A Children’s Guide to Eating Healthy
Eating is the most important thing you do each day. Food fuels your body and keeps you energized. It helps you grow, think, and play. But, not all food is equal. In fact, many foods have more chemicals than nutrients. Unfortunately for you, the makers of these unhealthy foods often use advertisements that encourage you to eat their products. It is hard to turn down prizes and lucky leprechauns that tell you, “they’re magically delicious!” even when you know these foods are unhealthy to eat. Although an occasional treat is not going to hurt, it is important to know how and what to eat for your health.
Maybe you have heard the saying, “an apple a day will keep the doctor away.” Although eating an apple every day is not going to keep you from getting sick or from visiting the doctor from time to time, it does have its benefits. Fruit provides vitamins, minerals, antioxidants, and fiber that your body needs. Vitamin C and potassium are just two of the major nutrients that you get from eating fruit, and both of these promote growth, health, and well-being.
As a child, you need to have one to two cups of fruit every day depending on your age, sex, and level of activity. One cup of fruit is equal to one large apple, one large orange, one banana, eight large strawberries, or one medium pear. If you would rather not eat a piece of fresh fruit, you can have one cup of 100% fruit juice or a half-cup of dried fruit.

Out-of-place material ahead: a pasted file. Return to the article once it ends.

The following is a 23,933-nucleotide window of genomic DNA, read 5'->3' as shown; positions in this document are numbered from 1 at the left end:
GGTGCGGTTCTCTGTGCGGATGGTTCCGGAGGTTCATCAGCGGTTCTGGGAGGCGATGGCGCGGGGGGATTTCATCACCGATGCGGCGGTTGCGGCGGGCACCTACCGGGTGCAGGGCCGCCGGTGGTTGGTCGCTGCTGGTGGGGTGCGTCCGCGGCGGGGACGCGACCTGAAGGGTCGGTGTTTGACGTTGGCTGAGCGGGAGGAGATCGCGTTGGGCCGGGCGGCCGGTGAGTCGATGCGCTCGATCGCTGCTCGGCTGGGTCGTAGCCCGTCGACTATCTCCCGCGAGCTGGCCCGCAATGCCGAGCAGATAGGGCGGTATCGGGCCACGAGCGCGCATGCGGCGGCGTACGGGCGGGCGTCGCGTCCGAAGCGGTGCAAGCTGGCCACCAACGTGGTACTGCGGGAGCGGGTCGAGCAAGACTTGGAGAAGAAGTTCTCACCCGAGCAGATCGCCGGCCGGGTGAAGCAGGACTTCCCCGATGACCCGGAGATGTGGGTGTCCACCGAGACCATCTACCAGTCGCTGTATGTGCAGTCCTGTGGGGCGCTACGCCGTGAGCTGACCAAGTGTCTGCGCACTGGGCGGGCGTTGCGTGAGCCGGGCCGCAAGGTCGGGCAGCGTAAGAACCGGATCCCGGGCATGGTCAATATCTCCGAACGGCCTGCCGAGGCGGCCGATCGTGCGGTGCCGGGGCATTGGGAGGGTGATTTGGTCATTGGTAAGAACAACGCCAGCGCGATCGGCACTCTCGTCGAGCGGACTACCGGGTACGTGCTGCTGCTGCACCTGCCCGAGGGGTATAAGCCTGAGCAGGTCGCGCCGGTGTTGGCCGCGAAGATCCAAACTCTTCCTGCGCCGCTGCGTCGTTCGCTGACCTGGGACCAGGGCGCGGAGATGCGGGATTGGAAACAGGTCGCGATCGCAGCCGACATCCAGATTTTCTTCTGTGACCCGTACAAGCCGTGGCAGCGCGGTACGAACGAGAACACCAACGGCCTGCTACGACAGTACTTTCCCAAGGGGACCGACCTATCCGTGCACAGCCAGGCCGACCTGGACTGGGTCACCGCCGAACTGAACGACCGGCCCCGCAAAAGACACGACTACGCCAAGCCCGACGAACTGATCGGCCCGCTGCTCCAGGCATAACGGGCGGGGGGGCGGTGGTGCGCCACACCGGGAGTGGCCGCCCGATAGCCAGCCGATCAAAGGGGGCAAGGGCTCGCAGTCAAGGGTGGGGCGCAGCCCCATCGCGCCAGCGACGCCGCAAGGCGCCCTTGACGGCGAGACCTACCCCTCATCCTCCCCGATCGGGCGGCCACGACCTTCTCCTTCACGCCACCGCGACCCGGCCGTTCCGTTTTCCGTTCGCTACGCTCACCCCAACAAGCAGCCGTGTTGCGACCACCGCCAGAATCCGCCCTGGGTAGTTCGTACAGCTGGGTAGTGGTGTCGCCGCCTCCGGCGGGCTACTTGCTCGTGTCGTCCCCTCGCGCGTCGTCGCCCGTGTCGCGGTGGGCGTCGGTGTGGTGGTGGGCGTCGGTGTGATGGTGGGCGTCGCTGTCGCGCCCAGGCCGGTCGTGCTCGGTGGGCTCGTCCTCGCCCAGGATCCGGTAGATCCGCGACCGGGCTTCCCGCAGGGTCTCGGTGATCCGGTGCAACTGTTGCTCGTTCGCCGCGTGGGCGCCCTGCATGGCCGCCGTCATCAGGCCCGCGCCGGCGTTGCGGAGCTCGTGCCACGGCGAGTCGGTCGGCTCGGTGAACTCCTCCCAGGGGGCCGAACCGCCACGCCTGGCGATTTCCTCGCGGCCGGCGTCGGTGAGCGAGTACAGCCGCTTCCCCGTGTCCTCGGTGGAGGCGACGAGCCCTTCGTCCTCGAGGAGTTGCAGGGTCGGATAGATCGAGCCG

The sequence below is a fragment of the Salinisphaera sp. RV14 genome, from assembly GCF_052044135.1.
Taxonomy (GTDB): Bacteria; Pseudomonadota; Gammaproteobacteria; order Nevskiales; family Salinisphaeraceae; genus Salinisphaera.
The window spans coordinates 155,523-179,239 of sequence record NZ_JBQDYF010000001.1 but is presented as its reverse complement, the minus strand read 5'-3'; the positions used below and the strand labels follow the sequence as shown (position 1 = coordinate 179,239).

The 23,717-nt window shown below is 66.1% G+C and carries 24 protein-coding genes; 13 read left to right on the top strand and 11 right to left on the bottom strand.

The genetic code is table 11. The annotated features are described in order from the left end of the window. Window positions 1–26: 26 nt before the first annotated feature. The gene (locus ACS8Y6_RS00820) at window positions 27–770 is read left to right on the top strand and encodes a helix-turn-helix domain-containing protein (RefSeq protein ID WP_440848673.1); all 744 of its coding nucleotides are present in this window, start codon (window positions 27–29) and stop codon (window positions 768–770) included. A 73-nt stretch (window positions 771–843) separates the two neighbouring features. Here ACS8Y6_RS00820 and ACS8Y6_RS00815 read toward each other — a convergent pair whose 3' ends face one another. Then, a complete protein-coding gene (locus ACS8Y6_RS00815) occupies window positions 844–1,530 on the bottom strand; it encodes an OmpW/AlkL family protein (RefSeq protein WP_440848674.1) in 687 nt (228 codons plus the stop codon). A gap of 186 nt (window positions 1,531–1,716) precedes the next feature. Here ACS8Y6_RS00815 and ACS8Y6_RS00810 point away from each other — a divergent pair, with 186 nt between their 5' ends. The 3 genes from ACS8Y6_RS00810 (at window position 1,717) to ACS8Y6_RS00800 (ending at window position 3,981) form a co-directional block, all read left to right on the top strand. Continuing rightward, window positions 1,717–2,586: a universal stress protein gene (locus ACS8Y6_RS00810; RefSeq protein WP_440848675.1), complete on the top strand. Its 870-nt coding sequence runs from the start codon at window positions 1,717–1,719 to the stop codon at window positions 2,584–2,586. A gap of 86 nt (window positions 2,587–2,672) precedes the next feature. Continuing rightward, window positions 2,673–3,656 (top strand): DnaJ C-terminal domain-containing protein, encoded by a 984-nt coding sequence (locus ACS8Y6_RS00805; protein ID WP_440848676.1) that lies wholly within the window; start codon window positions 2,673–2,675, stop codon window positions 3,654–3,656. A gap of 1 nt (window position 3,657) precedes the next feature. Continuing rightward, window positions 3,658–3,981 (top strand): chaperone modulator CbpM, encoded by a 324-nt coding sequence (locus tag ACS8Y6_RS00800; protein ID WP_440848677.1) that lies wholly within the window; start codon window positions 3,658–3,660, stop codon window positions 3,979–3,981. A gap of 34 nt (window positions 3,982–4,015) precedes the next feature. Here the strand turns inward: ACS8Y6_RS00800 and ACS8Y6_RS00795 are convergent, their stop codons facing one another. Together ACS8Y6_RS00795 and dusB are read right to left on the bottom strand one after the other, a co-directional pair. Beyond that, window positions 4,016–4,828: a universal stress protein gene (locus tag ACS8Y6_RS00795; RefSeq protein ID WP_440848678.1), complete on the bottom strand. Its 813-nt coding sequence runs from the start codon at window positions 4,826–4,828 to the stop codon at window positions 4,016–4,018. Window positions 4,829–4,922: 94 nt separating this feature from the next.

- Health Benefits of Fruit
- What Are the Benefits of Fruits and Vegetables for Kids?
- Top 10 Kid-Friendly Fruits
- Fresh Fruit Slushies Recipe
- It’s Fun to Eat Fruits and Veggies! (PDF)
Contrary to popular belief, vegetables are not your enemy. In fact, vegetables provide your growing body with potassium, fiber, folic acid, vitamin A, and vitamin C. All of these nutrients help prevent illnesses and keep your body healthy. As a child, you need one and a half cups to three cups of vegetables per day. One cup of vegetables equals one large ear of corn, one medium potato, a cup of salad greens, two large sticks of celery, or about 12 baby carrots. You can also drink your vegetables by having a cup of 100% vegetable juice. For those of you who aren’t crazy about eating vegetables, try hiding them in other things, like desserts or bread; there are lots of recipes out there where the vegetables are hidden in something tasty.
- Vegetables for Kids
- The Nutritional Goodies in Fruits and Veggies
- Five Ways to Get Your Kids to Eat More Vegetables
- Red Beet Pancakes Recipe
- Vegetable Names Game
Do you like to run and play? If so, you need to make sure you eat enough grains to fuel your body. Grains provide energy. As a child, you need three to eight ounces of grains every day. One ounce of grains can come from one bagel, two slices of bread, five whole-wheat crackers, a half-cup of oatmeal, or one pancake. As you run around, your body uses up the food you have eaten. If you eat grain products such as white bread and sugary cereal, you will feel a rush of energy for a few moments, and then you will find yourself very tired and possibly hungry. But if you eat grains high in nutrients, such as whole wheat, brown rice, and oats, your body processes these much slower, which keeps your energy high. Grains also provide your body with B vitamins, iron, and magnesium.